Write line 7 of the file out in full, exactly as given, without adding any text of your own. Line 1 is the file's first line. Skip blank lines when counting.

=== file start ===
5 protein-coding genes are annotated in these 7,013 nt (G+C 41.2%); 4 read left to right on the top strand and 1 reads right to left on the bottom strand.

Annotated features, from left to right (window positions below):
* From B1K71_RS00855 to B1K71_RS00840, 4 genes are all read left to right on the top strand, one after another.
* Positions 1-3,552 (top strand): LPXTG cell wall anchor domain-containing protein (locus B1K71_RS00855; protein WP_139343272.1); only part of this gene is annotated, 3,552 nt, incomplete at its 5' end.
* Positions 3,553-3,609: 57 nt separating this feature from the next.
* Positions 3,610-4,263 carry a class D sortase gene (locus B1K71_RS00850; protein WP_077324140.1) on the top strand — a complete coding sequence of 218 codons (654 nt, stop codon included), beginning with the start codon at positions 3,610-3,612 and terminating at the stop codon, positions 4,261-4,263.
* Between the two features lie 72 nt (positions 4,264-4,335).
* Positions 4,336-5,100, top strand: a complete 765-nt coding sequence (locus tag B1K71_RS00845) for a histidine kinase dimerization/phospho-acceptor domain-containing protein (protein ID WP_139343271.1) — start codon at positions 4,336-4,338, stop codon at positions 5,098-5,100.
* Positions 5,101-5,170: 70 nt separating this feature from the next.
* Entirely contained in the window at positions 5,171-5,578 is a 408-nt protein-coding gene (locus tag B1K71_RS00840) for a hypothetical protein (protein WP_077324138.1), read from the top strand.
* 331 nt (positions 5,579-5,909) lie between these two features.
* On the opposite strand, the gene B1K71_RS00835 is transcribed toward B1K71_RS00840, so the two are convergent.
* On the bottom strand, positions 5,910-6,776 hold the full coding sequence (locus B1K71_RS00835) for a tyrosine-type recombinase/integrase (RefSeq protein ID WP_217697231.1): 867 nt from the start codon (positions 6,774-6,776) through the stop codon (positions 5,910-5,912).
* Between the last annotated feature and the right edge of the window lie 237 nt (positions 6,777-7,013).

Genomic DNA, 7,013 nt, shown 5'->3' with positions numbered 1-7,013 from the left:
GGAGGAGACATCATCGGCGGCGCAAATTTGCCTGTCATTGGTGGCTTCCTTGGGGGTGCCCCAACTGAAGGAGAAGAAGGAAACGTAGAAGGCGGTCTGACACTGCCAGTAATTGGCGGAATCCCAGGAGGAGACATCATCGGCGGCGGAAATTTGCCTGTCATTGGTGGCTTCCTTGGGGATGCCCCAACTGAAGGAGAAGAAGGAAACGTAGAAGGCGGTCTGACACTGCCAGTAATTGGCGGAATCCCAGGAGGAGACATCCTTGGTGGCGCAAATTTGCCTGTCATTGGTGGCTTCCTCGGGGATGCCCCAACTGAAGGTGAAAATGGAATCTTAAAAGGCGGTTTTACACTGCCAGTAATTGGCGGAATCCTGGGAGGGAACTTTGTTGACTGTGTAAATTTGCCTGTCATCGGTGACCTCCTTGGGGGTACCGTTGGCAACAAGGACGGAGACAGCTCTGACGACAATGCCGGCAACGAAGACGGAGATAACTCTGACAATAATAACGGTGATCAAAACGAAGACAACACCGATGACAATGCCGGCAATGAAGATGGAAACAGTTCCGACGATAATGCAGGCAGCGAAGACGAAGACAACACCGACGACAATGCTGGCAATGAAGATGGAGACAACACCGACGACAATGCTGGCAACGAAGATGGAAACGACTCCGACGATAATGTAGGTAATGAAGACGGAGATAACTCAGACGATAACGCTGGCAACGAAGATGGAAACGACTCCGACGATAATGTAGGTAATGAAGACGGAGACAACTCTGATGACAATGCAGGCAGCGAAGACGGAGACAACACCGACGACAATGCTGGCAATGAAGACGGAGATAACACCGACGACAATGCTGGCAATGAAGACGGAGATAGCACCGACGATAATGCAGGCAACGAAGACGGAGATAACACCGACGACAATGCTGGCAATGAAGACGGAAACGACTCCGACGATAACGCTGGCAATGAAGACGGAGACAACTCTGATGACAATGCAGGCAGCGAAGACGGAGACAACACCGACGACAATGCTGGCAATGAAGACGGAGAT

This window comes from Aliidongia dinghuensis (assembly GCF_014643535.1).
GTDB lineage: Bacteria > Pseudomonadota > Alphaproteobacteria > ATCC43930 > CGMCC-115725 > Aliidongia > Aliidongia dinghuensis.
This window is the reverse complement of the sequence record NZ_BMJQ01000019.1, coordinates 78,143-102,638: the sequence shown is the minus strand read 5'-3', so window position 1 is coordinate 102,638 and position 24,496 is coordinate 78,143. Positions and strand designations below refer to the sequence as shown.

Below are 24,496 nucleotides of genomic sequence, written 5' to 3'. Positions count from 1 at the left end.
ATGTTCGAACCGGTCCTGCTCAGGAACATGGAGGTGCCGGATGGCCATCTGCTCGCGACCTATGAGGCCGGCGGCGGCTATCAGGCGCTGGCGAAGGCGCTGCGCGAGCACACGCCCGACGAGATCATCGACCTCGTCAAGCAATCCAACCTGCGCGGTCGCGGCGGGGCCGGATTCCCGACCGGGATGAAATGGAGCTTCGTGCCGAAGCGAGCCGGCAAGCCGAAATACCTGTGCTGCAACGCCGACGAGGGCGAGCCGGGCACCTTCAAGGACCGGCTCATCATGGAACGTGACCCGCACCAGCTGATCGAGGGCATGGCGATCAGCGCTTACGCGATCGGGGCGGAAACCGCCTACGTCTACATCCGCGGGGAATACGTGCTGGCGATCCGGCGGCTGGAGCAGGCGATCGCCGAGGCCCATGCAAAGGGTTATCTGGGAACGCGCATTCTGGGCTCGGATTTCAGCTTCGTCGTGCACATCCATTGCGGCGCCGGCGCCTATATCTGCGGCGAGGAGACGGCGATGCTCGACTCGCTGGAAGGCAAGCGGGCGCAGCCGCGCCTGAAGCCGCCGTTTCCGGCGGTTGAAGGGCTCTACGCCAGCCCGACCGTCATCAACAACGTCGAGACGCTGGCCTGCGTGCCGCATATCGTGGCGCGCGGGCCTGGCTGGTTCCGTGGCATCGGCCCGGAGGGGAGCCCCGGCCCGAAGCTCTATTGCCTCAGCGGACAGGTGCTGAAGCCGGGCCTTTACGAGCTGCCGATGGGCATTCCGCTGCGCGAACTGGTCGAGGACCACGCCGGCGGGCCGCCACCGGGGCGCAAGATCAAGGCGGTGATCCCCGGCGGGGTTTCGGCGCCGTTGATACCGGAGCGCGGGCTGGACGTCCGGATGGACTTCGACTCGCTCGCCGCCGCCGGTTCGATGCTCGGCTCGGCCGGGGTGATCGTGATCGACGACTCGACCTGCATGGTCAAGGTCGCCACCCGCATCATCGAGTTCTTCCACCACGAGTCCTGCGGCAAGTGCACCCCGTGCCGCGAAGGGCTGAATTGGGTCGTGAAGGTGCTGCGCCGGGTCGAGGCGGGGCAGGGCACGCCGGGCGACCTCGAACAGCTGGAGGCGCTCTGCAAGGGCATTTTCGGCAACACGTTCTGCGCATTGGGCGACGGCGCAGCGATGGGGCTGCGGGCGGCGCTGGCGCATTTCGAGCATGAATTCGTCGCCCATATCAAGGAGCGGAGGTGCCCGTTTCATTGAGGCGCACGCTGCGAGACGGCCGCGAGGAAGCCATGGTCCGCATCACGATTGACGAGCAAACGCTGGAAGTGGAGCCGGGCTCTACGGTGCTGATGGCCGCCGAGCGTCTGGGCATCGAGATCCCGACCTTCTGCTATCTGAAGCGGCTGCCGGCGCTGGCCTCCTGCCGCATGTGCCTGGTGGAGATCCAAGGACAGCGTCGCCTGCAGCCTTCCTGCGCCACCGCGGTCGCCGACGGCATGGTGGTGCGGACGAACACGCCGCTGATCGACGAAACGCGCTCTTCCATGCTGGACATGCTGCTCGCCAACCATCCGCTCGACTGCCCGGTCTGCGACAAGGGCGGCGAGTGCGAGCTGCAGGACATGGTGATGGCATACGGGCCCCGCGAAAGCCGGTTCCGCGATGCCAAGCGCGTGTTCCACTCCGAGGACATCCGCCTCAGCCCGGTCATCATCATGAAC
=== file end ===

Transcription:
* Between the two features lie 72 nt (positions 4,264-4,335).